Since arriving in North Texas to take up the job of Dallas Morning News architecture critic, Mark Lamster has been under a trial by fire, suffering scrutiny and criticism for everything from his Yankee origin to his unsympathetic take on the city’s built environment. Well, local opinions seem to be warming a bit to the sharp-tongued scribe. In a recent piece in the Dallas Observer, Charles Schultz went so far as to praise how quickly Lamster has come to understand Big D’s development landscape and the insider track around its so-called zoning regulations. Schultz even showed a little contrition for a previous quip: “I apologize for calling him ‘Mark Lamster, New York Pinhead’ when he first showed up.”

Two things about that. 1) Guests who join us tonight at the Rustic for our Best of Big D party will get an early look at our August issue, in which we name Lamster the city’s best critic. So the editors at the Architect’s Newspaper are quite right. And 2) please, everyone, let us forevermore refer to the Observer’s bearded, laconic gadfly as Charles Schultz.

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A.H. Belo Sells Providence Journal

News came yesterday that A.H. Belo, the Morning News’ parent company, has sold the Providence Journal for $46 million. Belo will retain the paper’s HQ building and some other real estate, seeking to sell those assets in a separate deal. The managing editor of the Boston Business Journal analyzes the deal from the buyer’s viewpoint (New Media Investment Group). Here’s my analysis from the seller’s viewpoint: good. Belo has now shed its distractions and is free to focus solely on its operations in North Texas (which include the Denton Record-Chronicle). It appears to have gotten a good price for the ProJo. Its stock price ticked up ever so slightly this morning. Everything looks good. (Except for the front-page story this morning in the News about Mike Miles’ contract extension. Anyone who cared about that story learned about the development when they woke up yesterday.)

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D Magazine’s 40 Greatest Stories: Are There Any Decent Men in Dallas?

You might also consider this post an early plug for our 10 Most Eligible Men in Dallas contest, which will begin in the middle of next month. Sarah Hepola’s funny, thoughtful piece about her adventures in dating men she met online appeared in the February 2013 issue of D Magazine, and it is one of the 40 greatest stories we’ve ever published.

Spoiler Alert: Sarah hasn’t found her Mr. Right by the end of the article, so I asked her how things have been going in that realm since. She replied:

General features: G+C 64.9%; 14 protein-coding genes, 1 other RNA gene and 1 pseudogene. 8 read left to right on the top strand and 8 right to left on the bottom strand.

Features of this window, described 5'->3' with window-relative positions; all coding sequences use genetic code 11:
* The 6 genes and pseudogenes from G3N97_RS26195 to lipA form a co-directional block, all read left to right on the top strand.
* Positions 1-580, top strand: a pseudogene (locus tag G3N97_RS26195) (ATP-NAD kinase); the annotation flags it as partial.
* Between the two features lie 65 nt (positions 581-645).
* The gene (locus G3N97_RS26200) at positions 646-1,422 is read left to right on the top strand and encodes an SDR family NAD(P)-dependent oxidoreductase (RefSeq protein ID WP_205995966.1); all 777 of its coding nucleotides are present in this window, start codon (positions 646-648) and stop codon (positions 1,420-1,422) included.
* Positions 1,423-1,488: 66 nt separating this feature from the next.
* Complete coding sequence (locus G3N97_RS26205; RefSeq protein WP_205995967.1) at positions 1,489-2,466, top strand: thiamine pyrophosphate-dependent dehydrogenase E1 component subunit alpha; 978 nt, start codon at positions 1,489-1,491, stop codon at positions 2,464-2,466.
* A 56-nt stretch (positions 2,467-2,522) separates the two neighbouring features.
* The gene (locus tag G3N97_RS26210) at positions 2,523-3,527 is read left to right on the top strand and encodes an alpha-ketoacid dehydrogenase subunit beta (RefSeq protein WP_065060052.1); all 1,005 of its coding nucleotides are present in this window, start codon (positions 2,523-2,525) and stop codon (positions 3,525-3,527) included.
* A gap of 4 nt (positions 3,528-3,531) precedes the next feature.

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Leading Off (7/23/2014)

Brad had tickets to the Jay Z-Beyonce show last night. So he asked me to fill in for him this morning.

Plano Man Arrested for $56,000 In Unpaid Tolls. What’s 50 grand to Robert Walter Dupree? Can you please remind me? According to the NTTA, it’s more than 2,110 passes through a toll station without paying. First they had to find him. He was arrested for failing to use his signal in The Colony. No word on how hard he may have bawled.

Migrant Children Not Showing Up to Immigration Hearings. If you grew up with holes in your Zapatos, you’d be celebrating the minute you thought those days were behind you. Which might explain why 18 of the 20 children whose cases were scheduled yesterday in federal court missed their hearings. It’s also possible the children never received proper notice. What kinds of facts are those?

Plano Thanks Residents for Conserving Water…with Water. Calling it a “water holiday” is kind of a beautiful lie. Apparently it was mostly “stale” water the city needed to get rid of anyway. And only lawns with odd-numbered addresses got the extra watering. The other residents are finding that keeping all that green grass pretty hurts. But, as someone once said, perfection is a disease of a nation.

Cowboys Legend Dies. Robert Newhouse, Jr. played 12 seasons with the Cowboys, all in the Landry era. He was irreplaceable as a blocker for Tony Dorsett, but he was also the first running back to throw a touchdown in a Super Bowl. He died yesterday, after a long battle with heart disease. He was 64.

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Dallas Morning News Adds Another ‘Subject Matter Expert’

Poynter reports on Dr. Seema Yasmin, a doctor-turned-journalist who is the third of the Dallas Morning News’ so-called “subject matter experts.” That’s the term the paper is using to describe their joint hires with area universities, a funding scheme that has helped the paper hire an architecture critic (Mark Lamster) and art critic (Richard Brettell). The experiment has worked pretty well in those cases. We’ve just named Lamster “best critic” in the August issue, and Brettell has added welcomed depth to the paper’s art coverage, even if it is a little odd that the art critic at a city’s daily newspaper was once the director of the city’s museum.

So what does Yasmin bring? Well, for example, after the crash of Malaysia Airlines Flight 17, Yasmin discovered that she knew one of the HIV/AIDS researchers on board, Dr. Joep Lange, and she wrote a column about the doctor and his work.

And Yasmin isn’t the first doctor to jump careers into journalism. Attendees of the Mayborn Conference this past weekend heard Pulitzer Prize winner Sheri Fink speak.

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When Will Someone Put Tim Rogers In His Place?

Look at this smug jerk. Who is typing this sentence and has had about enough of him? Me, that’s who. I’m sure you agree. So many reasons. Here are just a few.

1) He dresses like this every single day. Sunglasses, too. Even if he wasn’t wearing them, he refuses to look anyone in the eye.
2) He’s too good to actually read our blog. Pretty proud of it, really.
3) I can put it in no plainer terms: Tim Rogers of D Magazine hates our troops.

So, when is someone going to come along and put him in his place? I’m sorry I had to air our private business on the blog, but he forced my hand.